Oncorhynchus nerka (ALASKA COASTAL DOWNWELLING, EASTERN GULF OF ALASKA)
|Scientific Name:||Oncorhynchus nerka (ALASKA COASTAL DOWNWELLING, EASTERN GULF OF ALASKA)|
|Species Authority:||(Walbaum, 1792)|
|Taxonomic Notes:||A total of 93 extant and five extinct subpopulations were identified across the natural range of O. nerka. The assessors used a combination of ecoregional information (i.e., based on differences in marine and freshwater habitat) and the degree of genetic divergence between known spawning locations, using an Fst value of 0.04, representing a threshold level of gene flow between putative subpopulations of less than or equal to one effective migrant per year. The five extinct subpopulations were based on Gustafson et al. 2007. While the assessors acknowledge that it is not straightforward to ascribe demographic or geographic distinctness to a subpopulation based on observed genetic distances, they feel it is the most appropriate methodology given the scale of the assessment and the paucity of observations of stray rates among the spawning locations considered in this assessment. For the amendment completed in 2011, we split a number of British Columbia subpopulations described in the original 2008 assessment based on additional input from experts. For a complete description of the approach and methods used for identifying units and the underlying assumptions, please refer to the supplementary material
Subpopulation naming convention:
Subpopulation names consist of an ecoregion name in upper case with any subdivision of the ecoregion by other criteria (e.g. genetic divergence) indicated in proper case after a colon.
|Red List Category & Criteria:||Vulnerable A2a ver 3.1|
|Reviewer(s):||Ruggerone, G. & English, K.|
This subpopulation was evaluated against relevant A, B and D criteria. Recent escapement trends at individual monitoring sites were analyzed and results were scaled upwards to characterize the Red List status of the subpopulation against A2 criterion (i.e., based on the rate of change in adult abundance over three generations, or 12 years for this species). The rate of change applied to this subpopulation, assessed over 6 site(s), was -39%. It therefore qualifies as Vulnerable against criterion A2. For evaluation against B2 criterion, we estimated the area of occupancy and the number of extant locations for the subpopulation. Area of occupancy was estimated on a one kilometer square grid overlaid on the nursery lake(s) and freshwater river habitat. This surface area estimate is meant to capture habitat occupied for spawning and rearing by both lake- and river-type life histories. The number of extant locations was the sum of the total number of known nursery lakes and distinct spawning regions supporting the subpopulation. The surface area of freshwater habitat supporting this subpopulation (864 km2), the number of extant locations (>35 lakes and/or distinct spawning areas), and its observed rate of change in adult abundance described above qualifies this subpopulation as Least Concern against the B2ab(v) criteria. The current abundance of mature adults in the subpopulation qualifies it as Least Concern against the D1 criterion. See the supplementary material for data sources, trend model parameters and complete description of methods and assumptions.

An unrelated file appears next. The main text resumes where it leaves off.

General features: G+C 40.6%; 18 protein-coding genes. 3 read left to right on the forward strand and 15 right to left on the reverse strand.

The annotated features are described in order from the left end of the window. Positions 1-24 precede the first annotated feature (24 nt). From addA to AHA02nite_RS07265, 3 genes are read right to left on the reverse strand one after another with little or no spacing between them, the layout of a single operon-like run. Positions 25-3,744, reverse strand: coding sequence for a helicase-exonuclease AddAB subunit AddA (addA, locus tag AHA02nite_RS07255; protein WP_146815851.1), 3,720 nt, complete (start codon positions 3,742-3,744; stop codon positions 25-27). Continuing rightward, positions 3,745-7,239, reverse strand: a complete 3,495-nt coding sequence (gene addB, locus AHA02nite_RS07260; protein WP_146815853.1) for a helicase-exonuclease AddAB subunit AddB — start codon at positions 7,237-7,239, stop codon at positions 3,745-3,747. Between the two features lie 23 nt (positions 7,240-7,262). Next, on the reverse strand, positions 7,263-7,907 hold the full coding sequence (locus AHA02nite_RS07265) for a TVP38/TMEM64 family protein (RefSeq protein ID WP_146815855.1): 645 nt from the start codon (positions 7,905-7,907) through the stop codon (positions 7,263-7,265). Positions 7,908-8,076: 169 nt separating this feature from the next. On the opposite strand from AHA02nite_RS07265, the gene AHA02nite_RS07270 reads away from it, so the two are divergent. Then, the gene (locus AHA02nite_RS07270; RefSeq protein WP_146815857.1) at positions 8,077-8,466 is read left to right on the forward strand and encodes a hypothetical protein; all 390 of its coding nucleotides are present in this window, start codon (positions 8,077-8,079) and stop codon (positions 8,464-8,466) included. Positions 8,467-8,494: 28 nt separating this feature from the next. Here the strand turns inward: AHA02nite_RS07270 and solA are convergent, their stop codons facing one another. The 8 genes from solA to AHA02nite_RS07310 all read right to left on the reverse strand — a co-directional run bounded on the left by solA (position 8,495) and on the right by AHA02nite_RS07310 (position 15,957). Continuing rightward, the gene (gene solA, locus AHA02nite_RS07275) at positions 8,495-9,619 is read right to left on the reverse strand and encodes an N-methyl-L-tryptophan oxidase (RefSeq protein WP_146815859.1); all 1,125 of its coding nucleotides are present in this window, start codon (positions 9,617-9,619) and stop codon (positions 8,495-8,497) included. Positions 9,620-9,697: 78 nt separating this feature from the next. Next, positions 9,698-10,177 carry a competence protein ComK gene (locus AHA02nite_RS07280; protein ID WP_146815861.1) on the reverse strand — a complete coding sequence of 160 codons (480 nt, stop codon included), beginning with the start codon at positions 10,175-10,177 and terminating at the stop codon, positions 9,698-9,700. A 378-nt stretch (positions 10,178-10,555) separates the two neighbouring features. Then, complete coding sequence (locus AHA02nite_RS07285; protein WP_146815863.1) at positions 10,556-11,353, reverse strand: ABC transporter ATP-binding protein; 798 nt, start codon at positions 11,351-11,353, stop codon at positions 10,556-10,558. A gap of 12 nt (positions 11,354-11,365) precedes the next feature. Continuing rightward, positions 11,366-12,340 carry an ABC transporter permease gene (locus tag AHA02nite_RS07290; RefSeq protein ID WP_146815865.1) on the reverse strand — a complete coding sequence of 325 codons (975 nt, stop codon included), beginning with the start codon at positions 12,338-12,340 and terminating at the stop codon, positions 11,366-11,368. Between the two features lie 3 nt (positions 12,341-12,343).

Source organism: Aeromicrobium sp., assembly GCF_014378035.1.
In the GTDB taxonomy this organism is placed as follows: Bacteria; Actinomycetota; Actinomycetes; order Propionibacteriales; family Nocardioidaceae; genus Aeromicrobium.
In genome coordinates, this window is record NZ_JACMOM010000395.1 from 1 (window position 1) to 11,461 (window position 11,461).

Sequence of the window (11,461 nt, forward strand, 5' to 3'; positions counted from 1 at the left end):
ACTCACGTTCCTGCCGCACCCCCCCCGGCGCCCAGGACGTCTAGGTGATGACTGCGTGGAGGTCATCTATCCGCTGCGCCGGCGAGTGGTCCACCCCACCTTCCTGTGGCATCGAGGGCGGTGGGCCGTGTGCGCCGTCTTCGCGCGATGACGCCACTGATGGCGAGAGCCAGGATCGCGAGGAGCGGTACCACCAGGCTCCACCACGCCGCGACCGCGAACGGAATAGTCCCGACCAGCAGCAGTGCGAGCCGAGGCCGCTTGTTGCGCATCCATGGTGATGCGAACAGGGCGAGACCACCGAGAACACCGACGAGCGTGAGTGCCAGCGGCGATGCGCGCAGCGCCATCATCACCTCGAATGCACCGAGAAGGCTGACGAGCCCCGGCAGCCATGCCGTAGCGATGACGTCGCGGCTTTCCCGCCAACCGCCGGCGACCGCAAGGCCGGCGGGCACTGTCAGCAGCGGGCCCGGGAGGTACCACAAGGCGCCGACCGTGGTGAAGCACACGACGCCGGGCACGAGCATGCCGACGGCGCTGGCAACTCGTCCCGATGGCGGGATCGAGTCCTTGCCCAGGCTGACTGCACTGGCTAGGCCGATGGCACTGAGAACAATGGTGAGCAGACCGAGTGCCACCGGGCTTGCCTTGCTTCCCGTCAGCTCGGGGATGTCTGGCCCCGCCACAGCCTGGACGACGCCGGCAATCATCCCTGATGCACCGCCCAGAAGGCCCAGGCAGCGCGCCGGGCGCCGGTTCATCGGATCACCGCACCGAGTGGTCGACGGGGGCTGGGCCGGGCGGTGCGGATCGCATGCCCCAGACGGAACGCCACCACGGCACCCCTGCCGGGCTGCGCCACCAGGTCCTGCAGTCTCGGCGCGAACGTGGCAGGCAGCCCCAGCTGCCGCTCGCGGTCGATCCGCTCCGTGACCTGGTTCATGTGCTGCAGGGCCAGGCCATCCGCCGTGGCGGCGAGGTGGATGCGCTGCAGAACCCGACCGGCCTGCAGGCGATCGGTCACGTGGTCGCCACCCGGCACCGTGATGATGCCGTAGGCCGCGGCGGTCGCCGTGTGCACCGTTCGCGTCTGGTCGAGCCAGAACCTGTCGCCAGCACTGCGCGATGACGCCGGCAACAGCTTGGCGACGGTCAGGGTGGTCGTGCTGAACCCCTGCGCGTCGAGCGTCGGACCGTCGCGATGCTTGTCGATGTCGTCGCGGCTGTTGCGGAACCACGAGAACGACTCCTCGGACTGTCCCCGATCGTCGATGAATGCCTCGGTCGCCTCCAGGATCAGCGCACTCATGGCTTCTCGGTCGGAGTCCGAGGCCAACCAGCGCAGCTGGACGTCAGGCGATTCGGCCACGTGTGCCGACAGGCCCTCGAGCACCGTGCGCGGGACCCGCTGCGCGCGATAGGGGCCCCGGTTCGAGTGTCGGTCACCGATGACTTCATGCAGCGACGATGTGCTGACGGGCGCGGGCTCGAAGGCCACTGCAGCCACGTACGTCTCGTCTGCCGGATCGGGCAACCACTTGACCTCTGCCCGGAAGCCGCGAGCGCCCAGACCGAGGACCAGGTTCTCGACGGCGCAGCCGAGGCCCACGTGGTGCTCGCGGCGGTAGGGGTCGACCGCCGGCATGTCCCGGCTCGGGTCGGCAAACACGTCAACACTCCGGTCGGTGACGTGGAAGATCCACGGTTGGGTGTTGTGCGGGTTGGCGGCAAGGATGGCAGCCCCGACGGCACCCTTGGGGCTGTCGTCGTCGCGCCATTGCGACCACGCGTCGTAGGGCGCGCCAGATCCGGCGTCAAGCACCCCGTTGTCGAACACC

|Previously published Red List assessments:|
|Range Description:||The current distribution of Oncorhynchus nerka extends from approximately 45-70°N to 140°E-125°W longitude. The species has been recorded from Russia, United States, Canada, and Japan, although the Japanese populations are likely to have resulted from introductions; Japan is therefore not considered to be part of this species' natural range. |
See the supplementary material (particularly Figures 1 & 2, and Appendices 1 & 2) for details on the range of this species and of each of the 98 subpopulations identified.
Native:United States (Alaska)
|FAO Marine Fishing Areas:|
Pacific – northeast
|Range Map:||Click here to open the map viewer and explore range.|
|Population:||At the species level, the population is believed to be stable; however, some subpopulations are declining. For more details on subpopulation size estimates and trends, see the supplementary material (particularly Appendix 2).|
|Current Population Trend:||Decreasing|